John Prendergast is the grassroots intern for Shot@Life, and started working with the campaign this summer. As a campaign intern, he helps support our national network of champions in their efforts to advocate for increased global vaccine access, and can often be found talking with champions on our champion community platform. Learn more about John in our Q&A below!
What has been your favorite moment since joining the team?
My favorite moment since joining the team has to be getting to know the members that make up this amazing group. Each individual brings their own personality to their respective role, and their work ethic is truly admirable. I am so grateful to be a part of this group, and I am looking forward to the challenges that lie ahead.
What do you think the biggest challenge is for vaccine advocacy?
In my opinion, the biggest challenge for vaccine advocacy, apart from differing views on where the US government should be allocating resources, has to be providing a macro view of the demand for vaccines. We are so privileged to live in a place where we classify these diseases as preventable; however, this is not the case globally. Regardless of what your stance is on domestic vaccines, the need for vaccines in developing countries can be the difference between life and death for millions of children.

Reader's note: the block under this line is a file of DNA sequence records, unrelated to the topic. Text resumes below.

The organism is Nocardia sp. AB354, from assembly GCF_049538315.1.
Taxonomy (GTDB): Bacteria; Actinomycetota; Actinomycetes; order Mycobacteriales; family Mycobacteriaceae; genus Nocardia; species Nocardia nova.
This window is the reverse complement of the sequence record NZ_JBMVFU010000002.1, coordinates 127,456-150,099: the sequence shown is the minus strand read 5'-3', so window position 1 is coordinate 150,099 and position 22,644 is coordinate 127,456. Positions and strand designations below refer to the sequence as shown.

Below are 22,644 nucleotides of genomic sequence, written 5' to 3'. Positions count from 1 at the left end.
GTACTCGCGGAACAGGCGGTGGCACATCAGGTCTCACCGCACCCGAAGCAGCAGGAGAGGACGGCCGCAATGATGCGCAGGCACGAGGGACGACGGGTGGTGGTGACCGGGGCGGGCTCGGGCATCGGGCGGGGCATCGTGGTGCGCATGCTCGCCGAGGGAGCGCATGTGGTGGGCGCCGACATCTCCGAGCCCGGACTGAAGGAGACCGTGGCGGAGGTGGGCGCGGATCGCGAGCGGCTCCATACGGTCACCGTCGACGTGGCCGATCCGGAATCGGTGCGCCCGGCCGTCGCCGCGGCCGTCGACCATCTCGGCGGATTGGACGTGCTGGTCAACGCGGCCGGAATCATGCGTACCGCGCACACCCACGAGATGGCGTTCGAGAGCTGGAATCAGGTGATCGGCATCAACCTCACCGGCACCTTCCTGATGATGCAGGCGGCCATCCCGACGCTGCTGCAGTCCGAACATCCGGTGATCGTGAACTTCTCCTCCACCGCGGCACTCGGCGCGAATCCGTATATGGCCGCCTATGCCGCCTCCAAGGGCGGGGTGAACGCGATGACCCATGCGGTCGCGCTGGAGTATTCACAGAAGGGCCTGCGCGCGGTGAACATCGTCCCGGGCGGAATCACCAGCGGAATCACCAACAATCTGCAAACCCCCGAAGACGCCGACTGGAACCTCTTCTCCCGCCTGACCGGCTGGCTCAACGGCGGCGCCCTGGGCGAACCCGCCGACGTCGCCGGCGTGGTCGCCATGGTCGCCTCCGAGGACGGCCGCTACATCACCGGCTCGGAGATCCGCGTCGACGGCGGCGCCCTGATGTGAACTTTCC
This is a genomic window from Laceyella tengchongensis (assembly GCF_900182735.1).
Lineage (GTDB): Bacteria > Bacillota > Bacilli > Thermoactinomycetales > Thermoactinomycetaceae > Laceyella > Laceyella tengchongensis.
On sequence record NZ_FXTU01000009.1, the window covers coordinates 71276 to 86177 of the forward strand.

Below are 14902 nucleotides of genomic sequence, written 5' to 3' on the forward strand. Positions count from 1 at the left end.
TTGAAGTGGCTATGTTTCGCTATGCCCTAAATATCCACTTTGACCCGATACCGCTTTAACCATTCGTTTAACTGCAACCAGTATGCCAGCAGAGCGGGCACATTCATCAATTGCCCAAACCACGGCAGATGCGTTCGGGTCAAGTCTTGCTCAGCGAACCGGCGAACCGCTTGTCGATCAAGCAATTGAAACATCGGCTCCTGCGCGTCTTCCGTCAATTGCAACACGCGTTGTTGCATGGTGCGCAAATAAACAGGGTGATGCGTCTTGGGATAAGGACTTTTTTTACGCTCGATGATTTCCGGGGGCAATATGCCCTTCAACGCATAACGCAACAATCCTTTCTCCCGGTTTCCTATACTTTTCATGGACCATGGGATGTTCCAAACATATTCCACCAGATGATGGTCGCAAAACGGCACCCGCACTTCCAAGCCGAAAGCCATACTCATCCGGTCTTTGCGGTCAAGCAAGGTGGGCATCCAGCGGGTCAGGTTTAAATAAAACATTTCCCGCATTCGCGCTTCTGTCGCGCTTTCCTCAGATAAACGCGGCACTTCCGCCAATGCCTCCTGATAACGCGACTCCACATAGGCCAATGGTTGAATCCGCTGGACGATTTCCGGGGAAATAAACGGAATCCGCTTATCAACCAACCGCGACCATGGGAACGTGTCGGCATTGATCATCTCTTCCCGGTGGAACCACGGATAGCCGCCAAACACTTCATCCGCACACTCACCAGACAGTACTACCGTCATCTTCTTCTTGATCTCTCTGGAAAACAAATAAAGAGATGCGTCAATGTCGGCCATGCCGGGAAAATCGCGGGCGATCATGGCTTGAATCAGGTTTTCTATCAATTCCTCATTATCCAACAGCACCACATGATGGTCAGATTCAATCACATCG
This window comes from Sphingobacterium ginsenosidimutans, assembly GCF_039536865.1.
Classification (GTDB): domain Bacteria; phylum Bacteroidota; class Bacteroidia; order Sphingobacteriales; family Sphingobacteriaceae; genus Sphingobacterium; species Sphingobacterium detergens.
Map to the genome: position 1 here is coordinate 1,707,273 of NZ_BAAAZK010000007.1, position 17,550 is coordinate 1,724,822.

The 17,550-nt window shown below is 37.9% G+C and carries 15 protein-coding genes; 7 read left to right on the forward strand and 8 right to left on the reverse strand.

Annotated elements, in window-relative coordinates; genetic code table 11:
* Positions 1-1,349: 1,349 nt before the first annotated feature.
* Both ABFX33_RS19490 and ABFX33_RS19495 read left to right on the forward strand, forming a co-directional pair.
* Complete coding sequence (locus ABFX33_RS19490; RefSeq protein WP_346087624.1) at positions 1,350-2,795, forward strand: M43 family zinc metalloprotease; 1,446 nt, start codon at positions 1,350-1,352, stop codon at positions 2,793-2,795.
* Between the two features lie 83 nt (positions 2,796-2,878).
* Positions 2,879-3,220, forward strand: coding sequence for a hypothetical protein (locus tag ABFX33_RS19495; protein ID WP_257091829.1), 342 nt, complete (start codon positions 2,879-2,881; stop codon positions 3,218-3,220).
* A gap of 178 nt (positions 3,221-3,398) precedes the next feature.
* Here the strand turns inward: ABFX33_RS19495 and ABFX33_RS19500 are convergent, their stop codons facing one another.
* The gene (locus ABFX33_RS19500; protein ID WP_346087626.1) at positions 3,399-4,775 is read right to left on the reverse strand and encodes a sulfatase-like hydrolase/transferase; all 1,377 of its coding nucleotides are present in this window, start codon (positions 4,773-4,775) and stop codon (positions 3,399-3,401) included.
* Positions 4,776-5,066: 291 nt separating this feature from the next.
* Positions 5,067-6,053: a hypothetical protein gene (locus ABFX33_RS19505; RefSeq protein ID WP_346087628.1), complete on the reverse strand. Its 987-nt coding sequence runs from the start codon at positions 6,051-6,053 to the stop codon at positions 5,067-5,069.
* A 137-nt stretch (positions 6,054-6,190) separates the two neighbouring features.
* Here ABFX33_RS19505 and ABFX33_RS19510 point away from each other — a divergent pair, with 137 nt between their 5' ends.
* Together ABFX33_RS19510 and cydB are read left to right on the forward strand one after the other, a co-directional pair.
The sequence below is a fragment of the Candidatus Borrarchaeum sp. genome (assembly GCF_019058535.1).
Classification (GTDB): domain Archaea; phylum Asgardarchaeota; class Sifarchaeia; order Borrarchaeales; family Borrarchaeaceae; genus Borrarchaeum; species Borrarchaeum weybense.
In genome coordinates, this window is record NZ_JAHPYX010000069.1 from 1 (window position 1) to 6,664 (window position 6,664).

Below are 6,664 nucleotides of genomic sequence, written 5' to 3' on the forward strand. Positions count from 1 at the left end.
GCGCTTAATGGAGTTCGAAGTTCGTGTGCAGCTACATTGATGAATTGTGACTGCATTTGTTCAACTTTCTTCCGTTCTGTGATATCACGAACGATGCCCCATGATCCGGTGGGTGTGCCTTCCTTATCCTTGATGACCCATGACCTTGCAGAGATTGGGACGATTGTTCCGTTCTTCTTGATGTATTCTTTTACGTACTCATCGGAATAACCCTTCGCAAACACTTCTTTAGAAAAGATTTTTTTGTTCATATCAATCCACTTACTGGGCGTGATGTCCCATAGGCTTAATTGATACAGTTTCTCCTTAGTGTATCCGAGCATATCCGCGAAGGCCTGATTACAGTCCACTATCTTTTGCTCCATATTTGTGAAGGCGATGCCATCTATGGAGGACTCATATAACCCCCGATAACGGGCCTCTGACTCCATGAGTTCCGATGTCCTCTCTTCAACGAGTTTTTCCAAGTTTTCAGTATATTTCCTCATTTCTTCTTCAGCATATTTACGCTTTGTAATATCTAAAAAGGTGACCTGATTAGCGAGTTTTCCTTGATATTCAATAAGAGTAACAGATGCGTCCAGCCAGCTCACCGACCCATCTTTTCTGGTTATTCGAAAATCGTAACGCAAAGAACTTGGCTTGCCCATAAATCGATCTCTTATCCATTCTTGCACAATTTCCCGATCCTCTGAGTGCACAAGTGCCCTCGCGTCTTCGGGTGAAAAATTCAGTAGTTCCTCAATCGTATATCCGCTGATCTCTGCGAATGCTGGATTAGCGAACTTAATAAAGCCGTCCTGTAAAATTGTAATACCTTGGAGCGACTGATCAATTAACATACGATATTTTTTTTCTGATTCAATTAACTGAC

What do you wish people knew about Shot@Life/Vaccines/Advocacy?
More than 42 million children were provided with lifesaving vaccine between 2012-2016 as a result of Shot@life’s direct grant support to UN partner programs.
What excites you most about your work?
I have always wanted to do work that helps people, and grassroots advocacy is the perfect fit. Seeing the impact that Shot@life has had globally brings a smile to my face every time I step into the office.
Why did you join the Shot@Life team?
I am currently a Public Policy major at the Sanford School of Public Policy at Duke University and I am working towards a Markets and Management certificate. I have always been interested in global health, and I wanted to get a firsthand perspective on how global health experts can view the private sector as a partner.
Do you have any hidden talents or fun facts that our champions may not know about you?
Hidden Talent: I create music in my free time
Fun Fact: I am going to be a senior on the Duke Men’s Lacrosse team